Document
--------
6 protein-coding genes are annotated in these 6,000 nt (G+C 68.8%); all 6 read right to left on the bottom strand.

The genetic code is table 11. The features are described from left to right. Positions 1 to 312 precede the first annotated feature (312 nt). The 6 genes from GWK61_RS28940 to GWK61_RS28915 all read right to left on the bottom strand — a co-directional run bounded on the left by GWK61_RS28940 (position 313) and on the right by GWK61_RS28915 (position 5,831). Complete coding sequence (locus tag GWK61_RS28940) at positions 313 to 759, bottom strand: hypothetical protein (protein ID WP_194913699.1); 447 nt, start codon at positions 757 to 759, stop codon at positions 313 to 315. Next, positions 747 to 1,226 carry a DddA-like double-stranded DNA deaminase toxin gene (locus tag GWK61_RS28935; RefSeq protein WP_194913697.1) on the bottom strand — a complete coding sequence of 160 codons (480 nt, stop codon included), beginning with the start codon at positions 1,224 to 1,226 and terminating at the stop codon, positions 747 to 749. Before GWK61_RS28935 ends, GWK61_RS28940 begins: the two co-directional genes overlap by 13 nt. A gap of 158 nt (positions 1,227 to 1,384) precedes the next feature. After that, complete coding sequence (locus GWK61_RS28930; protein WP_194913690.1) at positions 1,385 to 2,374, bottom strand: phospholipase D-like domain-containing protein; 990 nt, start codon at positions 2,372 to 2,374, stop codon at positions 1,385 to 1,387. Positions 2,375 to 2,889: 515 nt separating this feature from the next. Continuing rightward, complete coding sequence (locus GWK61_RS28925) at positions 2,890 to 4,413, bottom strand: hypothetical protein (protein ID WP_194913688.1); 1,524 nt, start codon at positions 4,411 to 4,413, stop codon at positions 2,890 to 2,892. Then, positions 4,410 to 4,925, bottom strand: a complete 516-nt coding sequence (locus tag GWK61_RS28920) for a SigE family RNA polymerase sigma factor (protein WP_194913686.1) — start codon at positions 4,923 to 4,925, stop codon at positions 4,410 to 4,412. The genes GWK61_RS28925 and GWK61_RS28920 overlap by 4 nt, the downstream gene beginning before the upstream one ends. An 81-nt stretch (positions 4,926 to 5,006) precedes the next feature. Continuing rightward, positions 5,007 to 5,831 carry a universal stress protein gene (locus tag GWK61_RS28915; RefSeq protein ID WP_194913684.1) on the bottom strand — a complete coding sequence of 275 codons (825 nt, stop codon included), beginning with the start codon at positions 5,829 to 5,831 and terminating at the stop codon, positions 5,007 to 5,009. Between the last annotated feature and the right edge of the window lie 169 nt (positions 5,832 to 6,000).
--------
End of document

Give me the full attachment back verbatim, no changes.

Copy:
6 protein-coding genes are annotated in these 6,000 nt (G+C 68.8%); all 6 read right to left on the bottom strand.

The genetic code is table 11. The features are described from left to right. Positions 1 to 312 precede the first annotated feature (312 nt). The 6 genes from GWK61_RS28940 to GWK61_RS28915 all read right to left on the bottom strand — a co-directional run bounded on the left by GWK61_RS28940 (position 313) and on the right by GWK61_RS28915 (position 5,831). Complete coding sequence (locus tag GWK61_RS28940) at positions 313 to 759, bottom strand: hypothetical protein (protein ID WP_194913699.1); 447 nt, start codon at positions 757 to 759, stop codon at positions 313 to 315. Next, positions 747 to 1,226 carry a DddA-like double-stranded DNA deaminase toxin gene (locus tag GWK61_RS28935; RefSeq protein WP_194913697.1) on the bottom strand — a complete coding sequence of 160 codons (480 nt, stop codon included), beginning with the start codon at positions 1,224 to 1,226 and terminating at the stop codon, positions 747 to 749. Before GWK61_RS28935 ends, GWK61_RS28940 begins: the two co-directional genes overlap by 13 nt. A gap of 158 nt (positions 1,227 to 1,384) precedes the next feature. After that, complete coding sequence (locus GWK61_RS28930; protein WP_194913690.1) at positions 1,385 to 2,374, bottom strand: phospholipase D-like domain-containing protein; 990 nt, start codon at positions 2,372 to 2,374, stop codon at positions 1,385 to 1,387. Positions 2,375 to 2,889: 515 nt separating this feature from the next. Continuing rightward, complete coding sequence (locus GWK61_RS28925) at positions 2,890 to 4,413, bottom strand: hypothetical protein (protein ID WP_194913688.1); 1,524 nt, start codon at positions 4,411 to 4,413, stop codon at positions 2,890 to 2,892. Then, positions 4,410 to 4,925, bottom strand: a complete 516-nt coding sequence (locus tag GWK61_RS28920) for a SigE family RNA polymerase sigma factor (protein WP_194913686.1) — start codon at positions 4,923 to 4,925, stop codon at positions 4,410 to 4,412. The genes GWK61_RS28925 and GWK61_RS28920 overlap by 4 nt, the downstream gene beginning before the upstream one ends. An 81-nt stretch (positions 4,926 to 5,006) precedes the next feature. Continuing rightward, positions 5,007 to 5,831 carry a universal stress protein gene (locus tag GWK61_RS28915; RefSeq protein ID WP_194913684.1) on the bottom strand — a complete coding sequence of 275 codons (825 nt, stop codon included), beginning with the start codon at positions 5,829 to 5,831 and terminating at the stop codon, positions 5,007 to 5,009. Between the last annotated feature and the right edge of the window lie 169 nt (positions 5,832 to 6,000).